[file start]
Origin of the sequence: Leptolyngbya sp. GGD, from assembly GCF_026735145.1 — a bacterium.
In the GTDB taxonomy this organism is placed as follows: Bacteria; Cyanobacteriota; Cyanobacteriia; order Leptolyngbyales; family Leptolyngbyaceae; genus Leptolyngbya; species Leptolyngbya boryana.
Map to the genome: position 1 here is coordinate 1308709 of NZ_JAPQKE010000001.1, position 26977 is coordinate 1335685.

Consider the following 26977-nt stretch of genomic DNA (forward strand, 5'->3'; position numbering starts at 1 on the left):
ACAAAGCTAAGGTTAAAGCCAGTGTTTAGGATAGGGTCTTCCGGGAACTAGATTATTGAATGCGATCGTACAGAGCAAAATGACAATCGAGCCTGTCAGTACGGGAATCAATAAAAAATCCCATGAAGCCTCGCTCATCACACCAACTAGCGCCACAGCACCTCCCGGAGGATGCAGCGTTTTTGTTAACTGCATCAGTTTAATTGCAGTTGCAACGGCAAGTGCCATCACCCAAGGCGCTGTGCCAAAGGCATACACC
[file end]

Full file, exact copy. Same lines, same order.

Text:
Origin of the sequence: Leptolyngbya sp. GGD, from assembly GCF_026735145.1 — a bacterium.
In the GTDB taxonomy this organism is placed as follows: Bacteria; Cyanobacteriota; Cyanobacteriia; order Leptolyngbyales; family Leptolyngbyaceae; genus Leptolyngbya; species Leptolyngbya boryana.
Map to the genome: position 1 here is coordinate 1308709 of NZ_JAPQKE010000001.1, position 26977 is coordinate 1335685.

Consider the following 26977-nt stretch of genomic DNA (forward strand, 5'->3'; position numbering starts at 1 on the left):
ACAAAGCTAAGGTTAAAGCCAGTGTTTAGGATAGGGTCTTCCGGGAACTAGATTATTGAATGCGATCGTACAGAGCAAAATGACAATCGAGCCTGTCAGTACGGGAATCAATAAAAAATCCCATGAAGCCTCGCTCATCACACCAACTAGCGCCACAGCACCTCCCGGAGGATGCAGCGTTTTTGTTAACTGCATCAGTTTAATTGCAGTTGCAACGGCAAGTGCCATCACCCAAGGCGCTGTGCCAAAGGCATACACC